Menchu: Violence is for cowards

Menchu: Violence is for cowards

BUILDING LEADERS: Human rights activist and Nobel Peace Prize winner Rigoberta Menchu works with students, including members of the Homies Empowerment Program, before her speech to 500 people at Urban Promise Academy on Nov. 15. Menchu said we need to connect with our neighbors and elders, not just computers

“Violence is the goal of cowards,” Rigoberta Menchu, a Nobel Peace Prize winner, told a sold-out Oakland audience that included gang-affiliated youth. “They don’t know how to resolve problems any other way, so they use fists.”
Menchu, a Guatemalan activist for indigenous people, spoke on Nov. 15 at Urban Promise Academy in the Fruitvale District on a broad range of topics, including violence, leadership and racism. She also met with members of the YMCA’s Homies Empowerment Program, which tries to bridge divides between rival gang members, their friends and families.

”Many times, the one who perpetuates violence is ill,” said Menchu in Spanish. “He doesn’t know how to resolve problems.”
In her speech, Menchu said people today are too interested in Twitter and the Internet instead of participating in real-life opportunities and making human connections.
Menchu’s speech to more than 500 people was sponsored by the Unity Council, One Day at a Time Foundation and YMCA’s Homies Empowerment Program.

Menchu received the Nobel Peace Prize in 1992 for organizing peasants to fight oppression. She was the first indigenous presidential candidate in Guatemala and started her own political party.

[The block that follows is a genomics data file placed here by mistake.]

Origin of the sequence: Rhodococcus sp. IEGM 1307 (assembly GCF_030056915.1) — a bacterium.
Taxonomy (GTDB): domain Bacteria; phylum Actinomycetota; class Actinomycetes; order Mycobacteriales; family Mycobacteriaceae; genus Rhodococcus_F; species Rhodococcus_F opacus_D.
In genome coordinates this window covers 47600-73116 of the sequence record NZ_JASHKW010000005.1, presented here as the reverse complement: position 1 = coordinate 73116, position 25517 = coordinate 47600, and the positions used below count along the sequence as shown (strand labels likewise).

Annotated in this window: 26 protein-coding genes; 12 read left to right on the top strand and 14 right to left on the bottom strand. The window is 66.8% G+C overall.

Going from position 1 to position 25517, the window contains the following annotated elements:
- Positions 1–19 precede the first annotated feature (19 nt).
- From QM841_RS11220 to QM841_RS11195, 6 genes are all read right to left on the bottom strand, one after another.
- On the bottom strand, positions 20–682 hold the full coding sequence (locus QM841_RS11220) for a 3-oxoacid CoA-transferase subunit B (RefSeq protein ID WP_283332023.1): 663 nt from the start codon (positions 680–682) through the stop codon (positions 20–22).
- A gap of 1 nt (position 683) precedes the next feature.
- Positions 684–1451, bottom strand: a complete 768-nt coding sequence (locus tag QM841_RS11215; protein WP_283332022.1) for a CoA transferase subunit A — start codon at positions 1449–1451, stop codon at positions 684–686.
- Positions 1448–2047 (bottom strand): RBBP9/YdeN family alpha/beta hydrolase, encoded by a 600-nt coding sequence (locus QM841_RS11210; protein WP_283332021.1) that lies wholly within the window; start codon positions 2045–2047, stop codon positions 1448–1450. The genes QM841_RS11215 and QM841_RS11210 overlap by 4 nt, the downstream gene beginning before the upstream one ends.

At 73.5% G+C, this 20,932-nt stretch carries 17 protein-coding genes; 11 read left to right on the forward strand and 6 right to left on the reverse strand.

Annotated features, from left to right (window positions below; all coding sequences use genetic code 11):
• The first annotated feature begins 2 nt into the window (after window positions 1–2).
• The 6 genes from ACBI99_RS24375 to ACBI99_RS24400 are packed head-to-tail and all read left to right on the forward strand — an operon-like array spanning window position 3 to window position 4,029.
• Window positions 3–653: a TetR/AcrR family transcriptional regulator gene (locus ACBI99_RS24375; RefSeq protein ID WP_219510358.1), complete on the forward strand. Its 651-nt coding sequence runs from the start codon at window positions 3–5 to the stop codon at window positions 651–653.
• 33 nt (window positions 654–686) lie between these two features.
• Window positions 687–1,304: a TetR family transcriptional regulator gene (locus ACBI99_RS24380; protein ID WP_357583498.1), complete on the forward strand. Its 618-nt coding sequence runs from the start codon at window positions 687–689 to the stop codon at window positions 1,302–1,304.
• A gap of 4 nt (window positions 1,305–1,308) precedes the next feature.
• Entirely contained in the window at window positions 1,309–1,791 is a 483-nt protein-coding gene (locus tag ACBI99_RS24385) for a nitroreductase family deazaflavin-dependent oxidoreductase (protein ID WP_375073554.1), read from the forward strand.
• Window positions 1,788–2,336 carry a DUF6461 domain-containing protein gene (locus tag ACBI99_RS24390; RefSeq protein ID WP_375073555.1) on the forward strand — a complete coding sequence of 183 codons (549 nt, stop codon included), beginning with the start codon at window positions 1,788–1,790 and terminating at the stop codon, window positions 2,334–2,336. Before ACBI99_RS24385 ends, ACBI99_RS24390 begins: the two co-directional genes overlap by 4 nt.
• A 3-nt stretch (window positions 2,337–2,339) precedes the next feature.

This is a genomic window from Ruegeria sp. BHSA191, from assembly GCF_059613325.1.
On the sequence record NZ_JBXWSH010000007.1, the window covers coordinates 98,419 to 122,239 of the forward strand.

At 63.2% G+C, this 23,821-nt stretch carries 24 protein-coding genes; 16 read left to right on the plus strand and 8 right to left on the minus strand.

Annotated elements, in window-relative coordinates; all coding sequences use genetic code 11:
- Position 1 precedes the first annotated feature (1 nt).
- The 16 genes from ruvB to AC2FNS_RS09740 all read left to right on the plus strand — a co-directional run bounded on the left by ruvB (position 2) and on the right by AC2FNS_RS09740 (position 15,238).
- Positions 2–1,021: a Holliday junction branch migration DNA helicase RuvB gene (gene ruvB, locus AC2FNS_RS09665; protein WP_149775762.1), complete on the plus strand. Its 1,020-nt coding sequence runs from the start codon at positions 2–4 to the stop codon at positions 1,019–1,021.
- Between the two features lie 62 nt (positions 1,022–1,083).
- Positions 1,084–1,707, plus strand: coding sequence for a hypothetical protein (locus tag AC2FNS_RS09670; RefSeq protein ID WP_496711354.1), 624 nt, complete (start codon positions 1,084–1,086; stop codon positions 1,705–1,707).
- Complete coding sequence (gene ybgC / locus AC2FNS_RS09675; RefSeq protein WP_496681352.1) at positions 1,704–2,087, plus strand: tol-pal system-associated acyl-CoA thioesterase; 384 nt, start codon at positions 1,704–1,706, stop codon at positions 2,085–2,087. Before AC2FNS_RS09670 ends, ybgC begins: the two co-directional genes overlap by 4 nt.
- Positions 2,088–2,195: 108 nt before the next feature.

People from many ethnic backgrounds, gang-affiliated youth, and even Oakland Mayor-elect Jean Quan showed up to hear Menchu.
“I think [Menchu] is a wonderful person,” said Quan in an interview with the Oaktown Teen Times. “She shows how you can use peace for change and not violence.”
Quan, who will be the first Asian American and first female mayor of Oakland, spoke briefly on stage before Menchu’s speech.
“We are a town of tough fighters, and good women fighters—as well as men fighters,” said Quan.
Kimberly Guzman, a senior at Mandela Academy and a leader of Homies Empowerment, was chosen to introduce Menchu.
Guzman said she never imagined presenting a Nobel Peace Prize winner. “I admire [Menchu] so much and having the opportunity to introduce such a great revolutionary woman like [her] was just great,” she said.
Menchu began her presentation by saying that people are now stuck in a materialistic world and think about society’s problems only when they are suffering. She also criticized the way humans look at the environment.
“We are very pretentious to say we are going to save the Earth, when we must first save ourselves—before the Earth recycles us,” she said, prompting laughter and applause from the audience.
Menchu said that racism is a mental, psychological and spiritual disease affecting human beings.
“Why do we have to neglect diversity?” Menchu asked the audience. “The world would be boring if everyone were the same.”
Menchu urged young people in the audience to be leaders.
“You who want to be leaders must learn to solve problems with common sense,” she said.
Menchu said that the highest level of knowledge comes from experiences with people, from activities, and from connecting with our elders and ancestors.
“It’s not just reading a book or watching a movie,” said Menchu. “One key to wisdom is to participate; you have to take chances and participate.”